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Discover Madrid's 2nd of May with Spain Walking Tours

Updated: Apr 25

dos de mayo Madrid

Have you ever wondered what lies behind Community of Madrid Day? Every year, May 2nd marks a special day in the region, but what is the history behind this celebration? Join us on a journey through time as we explore the events that gave rise to this commemorative date.

Historical Context

Let's go back to 1807, when French troops occupied Madrid under the command of General Murat in 1808. In the same year, Fernando VII abdicated in favor of José Bonaparte, sparking outrage among the people of Madrid. On May 2nd, 1808, tensions erupted as Madrileños gathered in front of the Royal Palace, resisting the French attempt to take away the remaining members of the royal family in Madrid (Infanta Maria Luisa and Infante Francisco). The violent popular reaction unleashed a fierce struggle against foreign occupation that spread throughout the city.

Despite the superiority of the French forces, the resistance was brave and relentless. The Puerta de Toledo, the Puerta del Sol, and the Monteleón Artillery Park witnessed heroic confrontations. Among the insurgent leaders were Captains Luis Daoíz and Pedro Velarde, whose sacrifice in Monteleón Park inspired others to join the fight.

However, the passivity of the Spanish military was notable. While the people fought with knives, sticks, and stones, they remained quartered, except for the brave gunners of Monteleón Park who joined the insurrection.

Manuela Malasaña

During those days, Manuela Malasaña became famous, a 17-year-old seamstress whose courage and sacrifice made her a symbol of resistance during the May 2nd, 1808 uprising in Madrid.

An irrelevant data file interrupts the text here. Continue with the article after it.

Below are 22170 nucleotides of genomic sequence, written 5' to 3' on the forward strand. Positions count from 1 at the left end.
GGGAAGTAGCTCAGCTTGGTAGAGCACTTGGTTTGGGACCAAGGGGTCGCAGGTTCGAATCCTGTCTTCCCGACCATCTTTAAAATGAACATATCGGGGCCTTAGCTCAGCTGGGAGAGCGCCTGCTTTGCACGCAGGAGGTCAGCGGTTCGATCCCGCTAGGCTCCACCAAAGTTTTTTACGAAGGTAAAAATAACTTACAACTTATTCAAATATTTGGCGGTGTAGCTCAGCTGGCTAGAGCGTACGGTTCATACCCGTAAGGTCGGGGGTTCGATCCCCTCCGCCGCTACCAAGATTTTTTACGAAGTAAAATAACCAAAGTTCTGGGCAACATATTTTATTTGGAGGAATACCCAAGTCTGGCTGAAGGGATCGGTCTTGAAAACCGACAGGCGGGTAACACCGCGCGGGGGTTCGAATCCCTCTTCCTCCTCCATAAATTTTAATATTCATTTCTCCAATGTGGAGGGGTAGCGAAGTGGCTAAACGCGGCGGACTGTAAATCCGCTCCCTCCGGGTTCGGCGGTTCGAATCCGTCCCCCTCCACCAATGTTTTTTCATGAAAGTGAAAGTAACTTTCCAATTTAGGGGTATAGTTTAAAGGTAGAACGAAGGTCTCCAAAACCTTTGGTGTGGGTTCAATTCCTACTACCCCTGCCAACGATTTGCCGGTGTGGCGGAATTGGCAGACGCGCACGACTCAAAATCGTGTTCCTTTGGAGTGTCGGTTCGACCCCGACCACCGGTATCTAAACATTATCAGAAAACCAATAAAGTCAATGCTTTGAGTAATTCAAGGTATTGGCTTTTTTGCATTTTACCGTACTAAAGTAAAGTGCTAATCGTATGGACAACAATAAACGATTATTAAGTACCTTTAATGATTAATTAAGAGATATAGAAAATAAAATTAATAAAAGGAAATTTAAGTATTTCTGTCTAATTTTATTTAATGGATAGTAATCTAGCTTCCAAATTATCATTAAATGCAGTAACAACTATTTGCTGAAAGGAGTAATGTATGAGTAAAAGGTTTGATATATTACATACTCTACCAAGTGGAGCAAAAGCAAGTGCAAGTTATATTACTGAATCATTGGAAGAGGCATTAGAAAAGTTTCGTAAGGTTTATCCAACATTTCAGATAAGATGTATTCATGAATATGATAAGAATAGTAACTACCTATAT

Manuela Malasaña was in the wrong place at the wrong time when she encountered a French patrol in Plaza del Dos de Mayo. According to reports, these soldiers seemed to be attempting to abuse her. However, far from succumbing to fear, Manuela showed unwavering bravery. Armed only with the scissors of her profession as a seamstress, she boldly confronted the soldiers during the inspection. Her act of resistance not only distinguished her as an example of courage but also inspired others to join the fight for freedom.

The tragic death of Manuela Malasaña in Plaza del Dos de Mayo consecrated her as a heroine of the uprising. Today, the neighborhood of Maravillas, which was Manuela's neighborhood, has dedicated a street to her, and the neighborhood is popularly known as "Malasaña."

Goya's Paintings

The subsequent repression was relentless, marked by shootings and executions. The tragedy of May 2nd was immortalized by Francisco de Goya in his famous paintings "The Charge of the Mamelukes" and "The Third of May Executions," which are housed in the Prado Museum.

In the painting "The Third of May Executions," French soldiers are shown with their backs turned, aiming towards the right, where the Madrid residents condemned to death are. The scene is imbued with drama and tension, highlighted especially by the use of light, which illuminates the heroes and allows their characters and attitudes to be distinguished. Additionally, it is significant that in the background, the Royal Palace and the Cathedral of Madrid can be glimpsed among the shadows, which many interpret as a reflection of the passivity of the monarchy and the Church in the face of the sacrifice of the people of Madrid.

Enjoy and explore Madrid at your own pace with Spain Walking Tours apps

Today, the memory of the heroes of May 2nd lives on in the streets of Madrid. With Spain Walking Tours, you can follow in the footsteps of these brave individuals and discover the lesser-known but equally fascinating corners of the city. Would you like to explore the history of Madrid for yourself? Download the Spain Walking Tours apps and start your adventure today. You won't regret discovering the living history of this vibrant city!

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